Following a challenging period for emerging markets, question marks are now being cast over ‘quasi’ sovereign debt.
Investors withdrew more than $1 trillion (£694 billion) of capital from emerging markets over the past 12 months, and some commentators warn that quasi-sovereign debt is by no means safe from the diminishing capital flows and rising borrowing costs facing the developing world.
In the event of a broader economic downturn, quasi-sovereign debt (credit issued by corporates that are essentially government-backed or government-owned) is generally considered a safer option.
However, with emerging market governments now feeling the heat due to concerns over Chinese growth, the oil price fall and a strong dollar, some investors suspect state-backed enterprises could experience a similar investor exodus.
Claudia Calich and Charles de Quinsonas, manager and deputy manager respectively on the M&G Emerging Market Debt fund, point out that this part of the market could come under pressure due to weakening support from emerging market governments.
‘Emerging market credit quality peaked a couple of years ago, so the ability of the sovereigns to support the entities is weakening as the sovereigns get weaker themselves. There won’t be a crunch across the board, but investors will be pickier,’ said Calich.
‘In good times investors really underestimated the credit risk of those quasi-sovereign issues, and in downturns you realise that the credit portion of those issues is important,’ de Quinsonas added.
Nevertheless, the duo suggest that while macro risk is important, each issuer must be assessed on an individual basis.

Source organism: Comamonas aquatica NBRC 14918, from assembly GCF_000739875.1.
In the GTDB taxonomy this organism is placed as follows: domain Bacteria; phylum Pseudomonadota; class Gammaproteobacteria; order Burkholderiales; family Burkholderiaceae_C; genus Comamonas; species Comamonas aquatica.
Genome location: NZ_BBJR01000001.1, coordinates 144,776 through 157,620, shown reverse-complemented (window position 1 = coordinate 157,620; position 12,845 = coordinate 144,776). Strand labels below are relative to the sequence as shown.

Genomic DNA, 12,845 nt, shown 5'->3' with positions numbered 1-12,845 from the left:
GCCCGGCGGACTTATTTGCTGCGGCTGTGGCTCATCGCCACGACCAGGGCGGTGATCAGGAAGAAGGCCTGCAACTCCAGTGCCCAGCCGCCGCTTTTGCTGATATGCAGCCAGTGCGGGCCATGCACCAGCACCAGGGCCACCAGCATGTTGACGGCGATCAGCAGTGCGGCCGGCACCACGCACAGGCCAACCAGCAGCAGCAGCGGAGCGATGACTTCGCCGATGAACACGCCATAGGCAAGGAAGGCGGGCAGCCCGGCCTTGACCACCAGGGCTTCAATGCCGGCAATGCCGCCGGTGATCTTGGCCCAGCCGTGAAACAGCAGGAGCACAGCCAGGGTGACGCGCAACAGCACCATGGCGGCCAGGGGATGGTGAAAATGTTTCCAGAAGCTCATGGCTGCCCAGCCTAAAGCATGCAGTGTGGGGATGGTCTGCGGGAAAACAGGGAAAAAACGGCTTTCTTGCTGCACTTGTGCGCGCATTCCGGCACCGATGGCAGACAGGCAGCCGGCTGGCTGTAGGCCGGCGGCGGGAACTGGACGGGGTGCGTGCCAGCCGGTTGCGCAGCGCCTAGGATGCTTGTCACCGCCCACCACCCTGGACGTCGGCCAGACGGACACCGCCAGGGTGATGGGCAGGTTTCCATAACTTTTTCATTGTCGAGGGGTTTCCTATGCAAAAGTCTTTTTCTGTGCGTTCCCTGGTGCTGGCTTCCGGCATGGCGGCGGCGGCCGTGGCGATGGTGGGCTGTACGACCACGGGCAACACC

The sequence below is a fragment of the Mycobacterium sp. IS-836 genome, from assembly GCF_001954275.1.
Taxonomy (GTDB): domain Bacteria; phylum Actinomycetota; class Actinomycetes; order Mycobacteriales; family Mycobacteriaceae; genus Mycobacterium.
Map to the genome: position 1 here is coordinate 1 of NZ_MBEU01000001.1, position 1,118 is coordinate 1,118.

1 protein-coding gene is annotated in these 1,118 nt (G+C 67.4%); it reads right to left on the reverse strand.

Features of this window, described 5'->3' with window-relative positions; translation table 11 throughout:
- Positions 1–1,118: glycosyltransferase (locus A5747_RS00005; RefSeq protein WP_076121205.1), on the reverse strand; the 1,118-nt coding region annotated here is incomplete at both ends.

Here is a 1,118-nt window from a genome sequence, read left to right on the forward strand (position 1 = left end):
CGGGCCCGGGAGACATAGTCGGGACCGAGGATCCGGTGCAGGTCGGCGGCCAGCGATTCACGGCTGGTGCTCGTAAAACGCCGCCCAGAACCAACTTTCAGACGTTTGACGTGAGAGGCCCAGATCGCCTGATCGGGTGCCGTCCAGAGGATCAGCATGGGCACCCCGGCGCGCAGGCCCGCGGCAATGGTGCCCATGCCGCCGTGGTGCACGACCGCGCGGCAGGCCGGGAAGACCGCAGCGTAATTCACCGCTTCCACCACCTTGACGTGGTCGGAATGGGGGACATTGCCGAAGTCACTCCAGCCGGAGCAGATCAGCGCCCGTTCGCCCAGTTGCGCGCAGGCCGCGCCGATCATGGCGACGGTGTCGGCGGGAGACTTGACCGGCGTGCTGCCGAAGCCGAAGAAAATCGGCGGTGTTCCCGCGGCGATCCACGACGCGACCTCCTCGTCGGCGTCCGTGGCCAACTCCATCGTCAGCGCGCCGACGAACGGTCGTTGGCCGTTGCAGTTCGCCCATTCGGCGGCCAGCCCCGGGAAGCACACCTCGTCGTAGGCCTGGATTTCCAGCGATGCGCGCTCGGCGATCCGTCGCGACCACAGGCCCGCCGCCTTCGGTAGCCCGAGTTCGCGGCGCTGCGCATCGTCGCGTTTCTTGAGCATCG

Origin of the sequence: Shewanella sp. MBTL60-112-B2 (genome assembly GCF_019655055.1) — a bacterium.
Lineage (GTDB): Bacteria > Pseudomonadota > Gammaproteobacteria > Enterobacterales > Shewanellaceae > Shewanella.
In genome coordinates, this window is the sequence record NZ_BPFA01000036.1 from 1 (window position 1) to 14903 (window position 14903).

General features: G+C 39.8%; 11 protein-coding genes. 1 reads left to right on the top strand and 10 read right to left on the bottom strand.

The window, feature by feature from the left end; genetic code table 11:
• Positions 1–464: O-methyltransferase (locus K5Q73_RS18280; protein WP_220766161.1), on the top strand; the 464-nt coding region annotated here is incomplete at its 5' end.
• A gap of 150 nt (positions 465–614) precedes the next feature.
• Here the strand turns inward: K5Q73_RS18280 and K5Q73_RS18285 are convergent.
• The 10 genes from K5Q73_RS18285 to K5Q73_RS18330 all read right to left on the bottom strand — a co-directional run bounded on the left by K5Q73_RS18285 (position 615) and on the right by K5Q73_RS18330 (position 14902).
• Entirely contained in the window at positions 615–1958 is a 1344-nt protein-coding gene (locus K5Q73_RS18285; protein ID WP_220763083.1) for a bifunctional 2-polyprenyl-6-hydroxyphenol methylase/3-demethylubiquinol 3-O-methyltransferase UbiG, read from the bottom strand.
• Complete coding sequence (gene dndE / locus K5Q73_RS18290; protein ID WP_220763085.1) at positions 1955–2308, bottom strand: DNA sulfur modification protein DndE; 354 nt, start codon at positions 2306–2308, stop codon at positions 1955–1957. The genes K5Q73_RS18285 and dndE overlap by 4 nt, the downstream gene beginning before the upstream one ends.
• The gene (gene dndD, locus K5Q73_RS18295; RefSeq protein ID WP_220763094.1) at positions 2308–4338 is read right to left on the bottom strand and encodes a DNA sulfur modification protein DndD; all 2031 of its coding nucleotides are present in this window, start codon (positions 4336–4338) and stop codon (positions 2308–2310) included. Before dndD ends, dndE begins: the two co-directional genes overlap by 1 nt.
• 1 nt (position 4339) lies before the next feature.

‘I think we will see more research on the intrinsic corporate risk rather than the macro risk,’ de Quinsonas said.
Jan Dehn, head of research at Ashmore Investment Management, is not particularly concerned about any of the major quasi-sovereigns in emerging markets right now.
‘Most of them, if not all, have very strong backstops from their governments,’ Dehn added.
The research head suggests that quasi-sovereign debt should be analysed in the same way that other credit opportunities are, first accounting for the underlying risks associated with the corporate.
While lower commodity prices can be viewed as a headwind for state-backed oil and gas behemoths such as Petrobas and Gazprom, Dehn suggests the associated risks are offset by the stability that comes with state backing.
‘We like emerging market oil companies,’ he said. ‘It is unlikely that we will see widespread defaults. Like the US oil companies, these credits have cheapened a lot, but the difference between the US shale industry and the quasi-sovereigns in the emerging market energy sector is that the latter will not default.’
Although Brazilian oil major Petrobas is grappling with a lower oil price and a challenging economic backdrop, Dehn suggests the chances of a default are minimal because it is viewed as a core strategic asset by the government.
Calich similarly views Gazprom as a viable investment, despite the EU-imposed trade sanctions, because of its Kremlin-backing and fiscal strength as a stand-alone entity.
Kames emerging market debt specialist Scott Fleming has sought to take advantage of dislocations in the spread levels between some ‘quasis’ and their underlying sovereigns.
‘Pemex, which still provides around 30% of Mexican fiscal revenues and pays away the bulk of its earnings to the state, has seen a significant dislocation in spread levels from the sovereign and represents an attractive relative opportunity, particularly now that the sovereign looks set to wear some of Pemex’s unfunded pension liabilities,’ he said.
However, not all quasi-sovereign debt is easy to analyse. Calich warns that some of the Chinese state-owned enterprises are opaque, which is why investors should approach each situation on a case-by-case basis.
Meanwhile, Dehn highlights Venezuelan quasi-sovereigns as an area to avoid.
‘Against expectations, Venezuela was one of the best-performing sovereigns in the world last year and all bonds were paid in full. But unless Venezuela changes its economic policy they are likely to run out of reserves, which makes both its sovereign and quasi-sovereign bonds quite risky.’